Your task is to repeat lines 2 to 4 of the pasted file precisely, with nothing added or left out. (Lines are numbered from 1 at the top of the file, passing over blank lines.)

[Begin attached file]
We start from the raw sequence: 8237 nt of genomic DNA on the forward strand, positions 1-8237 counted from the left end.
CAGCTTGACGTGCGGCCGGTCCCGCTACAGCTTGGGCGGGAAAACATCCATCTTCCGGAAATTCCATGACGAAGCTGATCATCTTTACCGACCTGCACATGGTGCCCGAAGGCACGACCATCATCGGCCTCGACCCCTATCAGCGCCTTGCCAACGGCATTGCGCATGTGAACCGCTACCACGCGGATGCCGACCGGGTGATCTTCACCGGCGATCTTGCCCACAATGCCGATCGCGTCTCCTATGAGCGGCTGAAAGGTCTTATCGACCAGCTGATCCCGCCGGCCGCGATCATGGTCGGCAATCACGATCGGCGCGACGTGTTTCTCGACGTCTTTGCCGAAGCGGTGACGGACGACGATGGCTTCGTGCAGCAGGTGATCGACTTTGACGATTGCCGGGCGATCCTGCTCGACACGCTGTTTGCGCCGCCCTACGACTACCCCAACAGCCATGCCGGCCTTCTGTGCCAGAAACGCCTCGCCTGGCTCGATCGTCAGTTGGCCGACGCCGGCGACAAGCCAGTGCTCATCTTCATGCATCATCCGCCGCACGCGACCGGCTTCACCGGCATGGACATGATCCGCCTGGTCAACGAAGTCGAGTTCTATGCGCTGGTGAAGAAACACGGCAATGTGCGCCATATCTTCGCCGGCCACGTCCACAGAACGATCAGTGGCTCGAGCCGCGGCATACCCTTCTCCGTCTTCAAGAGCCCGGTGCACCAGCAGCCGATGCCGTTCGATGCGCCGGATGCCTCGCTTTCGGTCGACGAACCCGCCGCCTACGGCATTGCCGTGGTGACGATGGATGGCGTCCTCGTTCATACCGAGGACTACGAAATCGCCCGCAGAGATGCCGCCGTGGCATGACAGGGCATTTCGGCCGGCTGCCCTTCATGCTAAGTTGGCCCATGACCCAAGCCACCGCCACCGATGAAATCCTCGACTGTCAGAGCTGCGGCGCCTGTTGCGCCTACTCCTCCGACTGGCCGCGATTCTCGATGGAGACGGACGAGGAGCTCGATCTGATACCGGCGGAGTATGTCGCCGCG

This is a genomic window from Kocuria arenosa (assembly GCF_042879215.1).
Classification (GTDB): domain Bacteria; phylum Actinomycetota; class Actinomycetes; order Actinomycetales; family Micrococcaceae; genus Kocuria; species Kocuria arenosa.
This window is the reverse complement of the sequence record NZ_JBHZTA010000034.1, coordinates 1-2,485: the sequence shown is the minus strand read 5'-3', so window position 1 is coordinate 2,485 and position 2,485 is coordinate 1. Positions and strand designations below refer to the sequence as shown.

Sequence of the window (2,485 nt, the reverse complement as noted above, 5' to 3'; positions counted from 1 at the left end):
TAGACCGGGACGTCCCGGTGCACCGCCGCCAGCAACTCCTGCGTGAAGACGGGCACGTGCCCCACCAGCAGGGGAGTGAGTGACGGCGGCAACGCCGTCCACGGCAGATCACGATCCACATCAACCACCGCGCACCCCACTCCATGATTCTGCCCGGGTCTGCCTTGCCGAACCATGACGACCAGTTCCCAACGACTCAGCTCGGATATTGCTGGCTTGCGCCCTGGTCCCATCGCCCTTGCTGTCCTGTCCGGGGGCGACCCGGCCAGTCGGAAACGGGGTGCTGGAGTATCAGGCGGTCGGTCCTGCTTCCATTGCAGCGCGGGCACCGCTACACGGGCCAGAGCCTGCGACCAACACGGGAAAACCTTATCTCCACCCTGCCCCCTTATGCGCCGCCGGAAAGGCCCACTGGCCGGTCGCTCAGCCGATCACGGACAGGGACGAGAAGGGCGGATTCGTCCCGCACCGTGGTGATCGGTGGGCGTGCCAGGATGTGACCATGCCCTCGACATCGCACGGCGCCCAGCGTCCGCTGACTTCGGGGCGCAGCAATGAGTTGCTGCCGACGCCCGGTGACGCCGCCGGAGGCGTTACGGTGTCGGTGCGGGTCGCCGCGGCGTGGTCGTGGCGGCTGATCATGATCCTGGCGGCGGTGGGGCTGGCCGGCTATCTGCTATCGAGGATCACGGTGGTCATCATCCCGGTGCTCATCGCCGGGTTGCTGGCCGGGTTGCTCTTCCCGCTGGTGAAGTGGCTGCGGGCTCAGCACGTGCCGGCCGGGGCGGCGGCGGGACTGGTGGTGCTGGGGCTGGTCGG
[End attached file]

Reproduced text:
CAGCTTGACGTGCGGCCGGTCCCGCTACAGCTTGGGCGGGAAAACATCCATCTTCCGGAAATTCCATGACGAAGCTGATCATCTTTACCGACCTGCACATGGTGCCCGAAGGCACGACCATCATCGGCCTCGACCCCTATCAGCGCCTTGCCAACGGCATTGCGCATGTGAACCGCTACCACGCGGATGCCGACCGGGTGATCTTCACCGGCGATCTTGCCCACAATGCCGATCGCGTCTCCTATGAGCGGCTGAAAGGTCTTATCGACCAGCTGATCCCGCCGGCCGCGATCATGGTCGGCAATCACGATCGGCGCGACGTGTTTCTCGACGTCTTTGCCGAAGCGGTGACGGACGACGATGGCTTCGTGCAGCAGGTGATCGACTTTGACGATTGCCGGGCGATCCTGCTCGACACGCTGTTTGCGCCGCCCTACGACTACCCCAACAGCCATGCCGGCCTTCTGTGCCAGAAACGCCTCGCCTGGCTCGATCGTCAGTTGGCCGACGCCGGCGACAAGCCAGTGCTCATCTTCATGCATCATCCGCCGCACGCGACCGGCTTCACCGGCATGGACATGATCCGCCTGGTCAACGAAGTCGAGTTCTATGCGCTGGTGAAGAAACACGGCAATGTGCGCCATATCTTCGCCGGCCACGTCCACAGAACGATCAGTGGCTCGAGCCGCGGCATACCCTTCTCCGTCTTCAAGAGCCCGGTGCACCAGCAGCCGATGCCGTTCGATGCGCCGGATGCCTCGCTTTCGGTCGACGAACCCGCCGCCTACGGCATTGCCGTGGTGACGATGGATGGCGTCCTCGTTCATACCGAGGACTACGAAATCGCCCGCAGAGATGCCGCCGTGGCATGACAGGGCATTTCGGCCGGCTGCCCTTCATGCTAAGTTGGCCCATGACCCAAGCCACCGCCACCGATGAAATCCTCGACTGTCAGAGCTGCGGCGCCTGTTGCGCCTACTCCTCCGACTGGCCGCGATTCTCGATGGAGACGGACGAGGAGCTCGATCTGATACCGGCGGAGTATGTCGCCGCG

This is a genomic window from Kocuria arenosa (assembly GCF_042879215.1).
Classification (GTDB): domain Bacteria; phylum Actinomycetota; class Actinomycetes; order Actinomycetales; family Micrococcaceae; genus Kocuria; species Kocuria arenosa.